Dale Jr. ‘top gun’ as is Denny in duels
By: By JENNA FRYER, AP Auto Racing Writer
DAYTONA BEACH, Fla. (AP) — Hendrick vs. Gibbs. Jimmie, Jeff and Junior vs. Tony, Denny and Kyle.
Hendrick Motorsports’ top two drivers hold a combined six Cup series championships — and the other guy just happens to be NASCAR’s most popular driver and a restrictor-plate racing wizard. Joe Gibbs Racing has a two-time champion and two of the series’ rising stars.
How big is this Daytona 500 showdown?
“It’s going to be the epic battle, and it should be the battle of a lifetime and the century,” Gibbs driver Tony Stewart quipped. “There may not be another battle of this proportion for the rest of my life, my career, for the century.”
OK, so Stewart was exaggerating. Still, when Hendrick driver Dale Earnhardt Jr. and Gibbs driver Denny Hamlin each won a qualifying race Thursday, it set the stage for a heck of a show Sunday.
Oh by the way, Hendrick’s overshadowed driver, Casey Mears, is starting ninth. That means six of the top nine spots will be filled by drivers from those two teams. Gibbs driver Kyle Busch will roll off from the 24th position. Hendrick driver Jimmie Johnson, the two-time defending Cup series champion, will start from the pole.
It makes either team the obvious favorite to win the 50th running of The Great American Race. But Stewart, who finished second to teammate Hamlin in Thursday’s second qualifier, said it wasn’t that simple.
“I think you can’t just limit to those two teams,” Stewart said. “But like I said, if it helps us make a better headline for tomorrow, yeah, it’s going to be the battle of a lifetime.”
That’s certainly the way it looked after all four Hendrick cars and two of the three Gibbs cars overcame engine problems that forced them to swap their motors before Thursday’s races. Just the day before, Gibbs had four motors traveling up I-95 as four motors headed down to Daytona, and the two truck drivers honked as they passed each other.
After years of playing second fiddle to Hendrick as the top team for General Motors — Hendrick drivers won 18 of 36 races last season — Gibbs will try to dethrone the powerful team with its new Toyota support. Hamlin drove a Camry to its first win in NASCAR’s top series by working with Stewart, then ultimately passed his teammate for the qualifying race victory.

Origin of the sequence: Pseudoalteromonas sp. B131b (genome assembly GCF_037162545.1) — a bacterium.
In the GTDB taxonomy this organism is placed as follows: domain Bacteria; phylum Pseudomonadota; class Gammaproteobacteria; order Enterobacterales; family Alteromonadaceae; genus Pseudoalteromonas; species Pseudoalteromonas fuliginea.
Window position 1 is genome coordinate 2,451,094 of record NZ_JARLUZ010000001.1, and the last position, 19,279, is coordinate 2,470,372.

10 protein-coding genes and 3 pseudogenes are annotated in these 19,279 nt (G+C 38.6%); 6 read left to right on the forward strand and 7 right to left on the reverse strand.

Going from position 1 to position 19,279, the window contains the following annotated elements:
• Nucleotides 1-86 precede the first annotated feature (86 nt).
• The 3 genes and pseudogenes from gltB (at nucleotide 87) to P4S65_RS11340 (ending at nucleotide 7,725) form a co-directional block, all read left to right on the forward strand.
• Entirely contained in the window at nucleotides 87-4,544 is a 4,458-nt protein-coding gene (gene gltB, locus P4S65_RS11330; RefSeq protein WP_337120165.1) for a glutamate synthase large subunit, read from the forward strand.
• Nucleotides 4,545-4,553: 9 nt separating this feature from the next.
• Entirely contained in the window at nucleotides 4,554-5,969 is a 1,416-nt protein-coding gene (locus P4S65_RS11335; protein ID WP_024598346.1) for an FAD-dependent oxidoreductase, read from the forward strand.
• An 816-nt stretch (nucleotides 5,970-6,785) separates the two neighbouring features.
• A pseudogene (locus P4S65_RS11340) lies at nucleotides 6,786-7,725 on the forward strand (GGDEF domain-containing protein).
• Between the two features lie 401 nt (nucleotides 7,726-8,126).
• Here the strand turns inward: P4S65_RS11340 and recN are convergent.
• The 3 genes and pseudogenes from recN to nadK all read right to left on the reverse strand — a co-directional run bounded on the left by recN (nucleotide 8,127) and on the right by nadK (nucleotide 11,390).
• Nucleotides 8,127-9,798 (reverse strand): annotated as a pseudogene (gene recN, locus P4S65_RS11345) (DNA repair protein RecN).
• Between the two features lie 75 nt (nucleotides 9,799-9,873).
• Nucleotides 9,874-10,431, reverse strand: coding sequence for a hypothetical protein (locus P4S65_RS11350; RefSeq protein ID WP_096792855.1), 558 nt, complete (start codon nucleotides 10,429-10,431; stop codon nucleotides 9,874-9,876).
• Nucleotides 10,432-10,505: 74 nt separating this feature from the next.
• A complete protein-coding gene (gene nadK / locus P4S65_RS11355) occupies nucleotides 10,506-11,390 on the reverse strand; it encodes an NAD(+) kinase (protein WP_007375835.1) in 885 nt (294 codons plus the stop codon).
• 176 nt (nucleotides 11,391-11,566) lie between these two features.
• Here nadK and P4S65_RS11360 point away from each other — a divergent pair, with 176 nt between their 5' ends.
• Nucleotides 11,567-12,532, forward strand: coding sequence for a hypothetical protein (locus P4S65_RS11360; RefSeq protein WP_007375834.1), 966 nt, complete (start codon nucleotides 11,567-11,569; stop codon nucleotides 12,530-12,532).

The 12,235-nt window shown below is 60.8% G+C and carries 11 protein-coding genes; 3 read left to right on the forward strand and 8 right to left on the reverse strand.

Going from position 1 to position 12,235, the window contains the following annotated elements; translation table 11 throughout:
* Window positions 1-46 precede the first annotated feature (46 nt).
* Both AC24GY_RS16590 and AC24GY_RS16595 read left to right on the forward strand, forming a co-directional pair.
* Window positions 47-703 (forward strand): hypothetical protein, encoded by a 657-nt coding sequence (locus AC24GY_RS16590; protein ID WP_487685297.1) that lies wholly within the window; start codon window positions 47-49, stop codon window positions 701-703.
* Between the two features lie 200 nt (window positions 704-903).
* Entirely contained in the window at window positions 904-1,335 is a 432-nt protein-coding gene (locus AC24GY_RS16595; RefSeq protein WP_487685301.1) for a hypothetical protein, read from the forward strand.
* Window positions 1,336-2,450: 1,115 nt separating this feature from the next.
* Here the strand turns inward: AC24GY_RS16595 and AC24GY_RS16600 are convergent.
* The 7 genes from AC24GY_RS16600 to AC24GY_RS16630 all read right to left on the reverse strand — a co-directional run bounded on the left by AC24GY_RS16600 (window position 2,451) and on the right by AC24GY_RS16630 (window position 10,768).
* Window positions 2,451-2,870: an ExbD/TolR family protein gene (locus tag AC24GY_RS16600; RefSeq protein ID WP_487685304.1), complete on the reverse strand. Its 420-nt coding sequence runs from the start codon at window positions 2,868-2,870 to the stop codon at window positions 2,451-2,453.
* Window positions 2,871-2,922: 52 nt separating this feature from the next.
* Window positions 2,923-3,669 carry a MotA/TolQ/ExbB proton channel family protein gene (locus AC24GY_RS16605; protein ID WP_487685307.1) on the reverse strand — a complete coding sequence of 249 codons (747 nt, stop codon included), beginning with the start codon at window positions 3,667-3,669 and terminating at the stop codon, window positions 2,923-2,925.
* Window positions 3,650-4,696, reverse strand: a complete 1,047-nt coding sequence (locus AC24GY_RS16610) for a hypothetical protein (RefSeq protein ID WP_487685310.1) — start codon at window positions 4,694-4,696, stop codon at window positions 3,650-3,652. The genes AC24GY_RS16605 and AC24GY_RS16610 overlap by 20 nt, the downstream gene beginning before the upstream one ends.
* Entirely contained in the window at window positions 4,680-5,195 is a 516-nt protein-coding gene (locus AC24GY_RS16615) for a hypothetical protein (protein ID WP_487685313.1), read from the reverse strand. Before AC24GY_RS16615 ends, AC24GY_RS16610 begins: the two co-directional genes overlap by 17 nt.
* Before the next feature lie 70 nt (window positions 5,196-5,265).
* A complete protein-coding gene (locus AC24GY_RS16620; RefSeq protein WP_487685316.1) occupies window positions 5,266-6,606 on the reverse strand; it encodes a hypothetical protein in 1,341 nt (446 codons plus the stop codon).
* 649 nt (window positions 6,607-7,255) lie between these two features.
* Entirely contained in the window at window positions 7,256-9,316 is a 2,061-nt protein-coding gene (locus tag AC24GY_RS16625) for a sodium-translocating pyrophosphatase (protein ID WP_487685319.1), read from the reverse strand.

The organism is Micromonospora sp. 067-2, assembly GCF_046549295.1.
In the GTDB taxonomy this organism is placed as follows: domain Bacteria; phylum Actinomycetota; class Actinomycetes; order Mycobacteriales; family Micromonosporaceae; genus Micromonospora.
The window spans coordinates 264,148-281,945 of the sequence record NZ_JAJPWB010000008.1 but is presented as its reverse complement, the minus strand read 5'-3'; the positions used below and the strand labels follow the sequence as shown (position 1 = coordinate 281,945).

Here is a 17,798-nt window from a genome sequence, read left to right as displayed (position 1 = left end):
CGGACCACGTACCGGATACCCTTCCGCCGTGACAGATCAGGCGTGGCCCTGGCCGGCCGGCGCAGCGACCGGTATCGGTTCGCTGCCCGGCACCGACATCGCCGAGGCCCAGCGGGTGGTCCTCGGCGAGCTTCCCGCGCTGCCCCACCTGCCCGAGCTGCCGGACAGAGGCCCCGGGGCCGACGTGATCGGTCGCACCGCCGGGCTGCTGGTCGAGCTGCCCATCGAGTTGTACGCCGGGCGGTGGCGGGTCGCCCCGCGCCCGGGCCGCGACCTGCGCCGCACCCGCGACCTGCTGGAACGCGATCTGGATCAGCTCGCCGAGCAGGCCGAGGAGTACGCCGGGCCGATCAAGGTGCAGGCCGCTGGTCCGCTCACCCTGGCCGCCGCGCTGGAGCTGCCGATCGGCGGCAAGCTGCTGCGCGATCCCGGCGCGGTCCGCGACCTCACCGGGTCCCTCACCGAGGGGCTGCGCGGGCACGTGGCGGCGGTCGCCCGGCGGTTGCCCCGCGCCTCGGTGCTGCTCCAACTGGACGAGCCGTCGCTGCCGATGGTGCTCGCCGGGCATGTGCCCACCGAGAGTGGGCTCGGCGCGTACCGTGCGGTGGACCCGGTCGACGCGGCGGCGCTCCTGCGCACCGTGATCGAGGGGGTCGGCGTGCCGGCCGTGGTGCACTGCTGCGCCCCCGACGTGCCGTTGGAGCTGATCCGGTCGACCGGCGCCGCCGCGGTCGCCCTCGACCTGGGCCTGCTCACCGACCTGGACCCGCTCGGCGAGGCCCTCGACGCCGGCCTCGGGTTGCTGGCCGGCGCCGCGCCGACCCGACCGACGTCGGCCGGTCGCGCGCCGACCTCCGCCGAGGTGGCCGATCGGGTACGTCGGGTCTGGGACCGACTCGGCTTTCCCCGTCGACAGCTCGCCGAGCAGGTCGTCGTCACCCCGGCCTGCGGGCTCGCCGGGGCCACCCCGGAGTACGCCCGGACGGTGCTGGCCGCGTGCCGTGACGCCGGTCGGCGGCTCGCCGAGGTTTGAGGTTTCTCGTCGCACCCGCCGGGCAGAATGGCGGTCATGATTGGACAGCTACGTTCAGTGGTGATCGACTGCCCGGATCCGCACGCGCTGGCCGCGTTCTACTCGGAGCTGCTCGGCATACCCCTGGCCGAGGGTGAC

“To give those guys their very first win, and so early into the season, is definitely a proud moment,” Hamlin said.
Three-time Daytona 500 winner Dale Jarrett, who is retiring next month, raced his way into his final 500 start. He joined John Andretti, Kenny Wallace and Brian Vickers as drivers who made their way into the race through Thursday’s qualifiers.
But two-time Daytona 500 winners Sterling Marlin and Bill Elliott joined former open-wheel standouts Jacques Villeneuve and Patrick Carpentier as drivers who failed to make NASCAR’s showcase event.
They’ll have to watch from home as the Hendrick and Gibbs teams battle it out, with Earnhardt going off as the favorite. He’s 2-for-2 in his Hendrick debut after stealing a win from Stewart in last week’s exhibition Budweiser Shootout, then holding on to win the first of Thursday’s qualifiers.
Stewart seemed poised to win the second qualifier, but a late race caution set up a two-lap shootout to the finish. During a six-minute red flag he talked strategy with Hamlin, debating how to hold off Gordon, who lurked in third place.
Stewart predicted Gordon would lay off on the re-start and try to chase the Gibbs drivers down.
“That’s his normal deal, he won’t take off when we do,” Stewart said. “Watch your rearview mirror and react accordingly. Do what you gotta do after that, man.”
That’s exactly what Hamlin did, sticking with Gordon before passing his teammate for the win. It was a big picture victory, and Stewart didn’t mind losing out to his teammate.
“Great job, bud,” Stewart radioed. “You did right. You did exactly what you needed to do.”
Now they’ll try to do it again Sunday, where a Hendrick driver — any of the four — could win. The team has shown zero dropoff from 2007 and appears even stronger with Earnhardt now in the mix.
But NASCAR’s most popular driver — the 2004 Daytona 500 winner — wasn’t ready to declare himself the favorite.
“I feel like we got a shot, you know what I mean?” Earnhardt said. “Nobody is boastful enough, I don’t think, personality-wise, to come in here and claim that. I wouldn’t expect anybody to do that.
“But I think we got a great shot.”